Alzheimer-linked enzyme complex 'buckles up' for safe trip through the cell
Research News Release
EurekAlert! provides eligible reporters with free access to embargoed and breaking news releases.Eligibility Guidelines
EurekAlert! offers eligible public information officers paid access to a reliable news release distribution service.Eligibility Guidelines
EurekAlert! is a service of the American Association for the Advancement of Science.
A research team led by Wim Annaert (VIB-KU Leuven) uncovered the early assembly of gamma-secretase, a protein complex linked to numerous cellular processes including the development of Alzheimer's disease. In a first step, two dimeric subcomplexes are formed, which independently exit the ER and only afterwards assemble into a four-subunit complex. This 'buckle up' mechanism is thought to prevent premature assembly and activity.
A new paper published in the New England Journal of Medicine outlines a clinical trial, conducted in 392 people with psychosis associated with Alzheimer's disease, Parkinson's disease, Lewy body, frontotemporal, or vascular dementia. All participants were given pimavanserin for 12 weeks. Those who met a threshold of symptom improvement were then assigned to pimavanserin or placebo for up to 26 weeks.
New research sows that the same framework that can detect Alzheimer's disease in the cerebrospinal fluid of living patients can also detect other forms of neurodegeneration, like frontotemporal degeneration.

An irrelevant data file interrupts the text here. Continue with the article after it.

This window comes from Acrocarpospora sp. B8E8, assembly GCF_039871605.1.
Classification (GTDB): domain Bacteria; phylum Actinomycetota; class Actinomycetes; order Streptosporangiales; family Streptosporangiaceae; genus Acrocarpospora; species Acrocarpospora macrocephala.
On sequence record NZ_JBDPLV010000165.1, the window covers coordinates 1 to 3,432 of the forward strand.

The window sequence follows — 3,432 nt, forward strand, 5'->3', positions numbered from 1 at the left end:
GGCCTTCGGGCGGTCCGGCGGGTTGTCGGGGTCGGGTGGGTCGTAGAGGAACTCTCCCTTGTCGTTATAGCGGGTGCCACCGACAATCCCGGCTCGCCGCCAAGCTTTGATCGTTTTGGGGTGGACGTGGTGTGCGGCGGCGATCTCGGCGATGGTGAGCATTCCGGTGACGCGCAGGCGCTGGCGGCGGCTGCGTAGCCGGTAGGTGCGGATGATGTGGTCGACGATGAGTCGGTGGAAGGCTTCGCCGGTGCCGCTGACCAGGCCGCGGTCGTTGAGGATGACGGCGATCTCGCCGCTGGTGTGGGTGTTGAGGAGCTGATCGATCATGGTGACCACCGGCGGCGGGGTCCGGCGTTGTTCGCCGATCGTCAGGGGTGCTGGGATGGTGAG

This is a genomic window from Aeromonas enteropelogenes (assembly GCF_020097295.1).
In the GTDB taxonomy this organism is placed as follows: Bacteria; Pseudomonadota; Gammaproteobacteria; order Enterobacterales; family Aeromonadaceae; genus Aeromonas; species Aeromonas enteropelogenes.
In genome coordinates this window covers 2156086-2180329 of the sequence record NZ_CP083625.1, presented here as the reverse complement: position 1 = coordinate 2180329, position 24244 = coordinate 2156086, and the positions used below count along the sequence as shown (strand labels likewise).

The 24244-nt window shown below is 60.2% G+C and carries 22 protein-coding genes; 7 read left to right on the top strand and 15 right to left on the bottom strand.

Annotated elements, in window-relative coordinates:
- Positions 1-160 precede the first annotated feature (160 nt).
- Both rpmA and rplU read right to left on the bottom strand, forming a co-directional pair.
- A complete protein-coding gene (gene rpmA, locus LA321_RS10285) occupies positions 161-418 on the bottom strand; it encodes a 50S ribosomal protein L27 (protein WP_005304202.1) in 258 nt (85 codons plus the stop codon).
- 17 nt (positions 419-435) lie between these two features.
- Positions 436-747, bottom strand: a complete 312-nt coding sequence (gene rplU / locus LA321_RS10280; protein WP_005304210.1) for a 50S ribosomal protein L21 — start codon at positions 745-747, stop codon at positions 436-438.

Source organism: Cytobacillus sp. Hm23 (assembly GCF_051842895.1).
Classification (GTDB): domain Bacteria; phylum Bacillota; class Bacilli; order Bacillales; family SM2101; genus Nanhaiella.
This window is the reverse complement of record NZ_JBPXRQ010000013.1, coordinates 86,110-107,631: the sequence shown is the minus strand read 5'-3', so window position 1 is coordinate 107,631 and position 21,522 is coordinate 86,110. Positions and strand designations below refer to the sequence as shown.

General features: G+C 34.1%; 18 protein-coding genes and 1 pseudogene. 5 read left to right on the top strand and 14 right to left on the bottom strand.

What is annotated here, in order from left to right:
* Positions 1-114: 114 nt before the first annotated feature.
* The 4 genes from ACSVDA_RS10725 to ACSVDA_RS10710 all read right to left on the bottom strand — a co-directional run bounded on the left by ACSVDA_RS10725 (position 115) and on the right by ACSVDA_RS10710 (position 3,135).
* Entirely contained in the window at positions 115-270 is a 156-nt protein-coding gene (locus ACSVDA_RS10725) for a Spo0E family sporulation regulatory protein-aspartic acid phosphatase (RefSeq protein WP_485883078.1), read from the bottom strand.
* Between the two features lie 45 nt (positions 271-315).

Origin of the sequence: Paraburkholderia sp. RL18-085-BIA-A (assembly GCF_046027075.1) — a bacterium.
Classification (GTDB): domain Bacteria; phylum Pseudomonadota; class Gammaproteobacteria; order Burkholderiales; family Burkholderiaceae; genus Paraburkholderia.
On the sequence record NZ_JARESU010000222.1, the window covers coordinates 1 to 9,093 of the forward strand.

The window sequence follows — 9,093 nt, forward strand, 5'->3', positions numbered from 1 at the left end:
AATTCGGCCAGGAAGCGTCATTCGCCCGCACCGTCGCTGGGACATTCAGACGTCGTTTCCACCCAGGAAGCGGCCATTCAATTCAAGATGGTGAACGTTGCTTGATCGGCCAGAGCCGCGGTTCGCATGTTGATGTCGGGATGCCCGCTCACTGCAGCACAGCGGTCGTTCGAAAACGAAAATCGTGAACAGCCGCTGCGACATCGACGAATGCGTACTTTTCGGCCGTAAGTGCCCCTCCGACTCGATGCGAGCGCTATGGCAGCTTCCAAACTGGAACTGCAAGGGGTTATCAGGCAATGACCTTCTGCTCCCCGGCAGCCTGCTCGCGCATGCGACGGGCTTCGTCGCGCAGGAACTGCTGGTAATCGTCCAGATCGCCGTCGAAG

Scientists synthesized chemical compounds that can stop the degeneration of neurons in Alzheimer's, Parkinson's, and other severe brain pathologies.
In lab tests, Imperial researchers have created a metal-based molecule that inhibits the build-up of a peptide associated with Alzheimer's disease.
The main driver of Alzheimer's disease is excessive inflammation in the brain that is triggered by cells called astrocytes and microglia in response to high levels of amyloid beta deposits and tau tangles. New research reveals that a subset of astrocytes releases a molecule called interleukin-3 that instructs microglia to adopt a protective response and clear away amyloid beta deposits and tau tangles. Interleukin-3 may hold promise as a new therapeutic intervention in Alzheimer's disease.
Keeping your brain active in old age has always been a smart idea, but a new study suggests that reading, writing letters and playing card games or puzzles in later life may delay the onset of Alzheimer's dementia by up to five years. The research is published in the July 14, 2021, online issue of Neurology, the medical journal of the American Academy of Neurology.
A recently published study co-authored by University of Kentucky Sanders-Brown Center on Aging researcher Justin Miller, Ph.D., identifies 11 rare candidate variants for Alzheimer's disease. Researchers found 19 different families in Utah that suffered from Alzheimer's disease more frequently than what is considered normal.
Children with a devastating genetic disorder characterized by severe motor disability and developmental delay have experienced sometimes dramatic improvements in a gene therapy trial launched at UCSF Benioff Children's Hospitals.
A new study sheds light on how the specter of dementia and chronic pain reduce people's desire to live into older ages. Among Norwegians 60 years of age and older the desire to live into advanced ages was significantly reduced by hypothetical adverse life scenarios with the strongest effect caused by dementia and chronic pain. The paper is among the first to study Preferred Life Expectancy (PLE) based on hypothetical health and living conditions.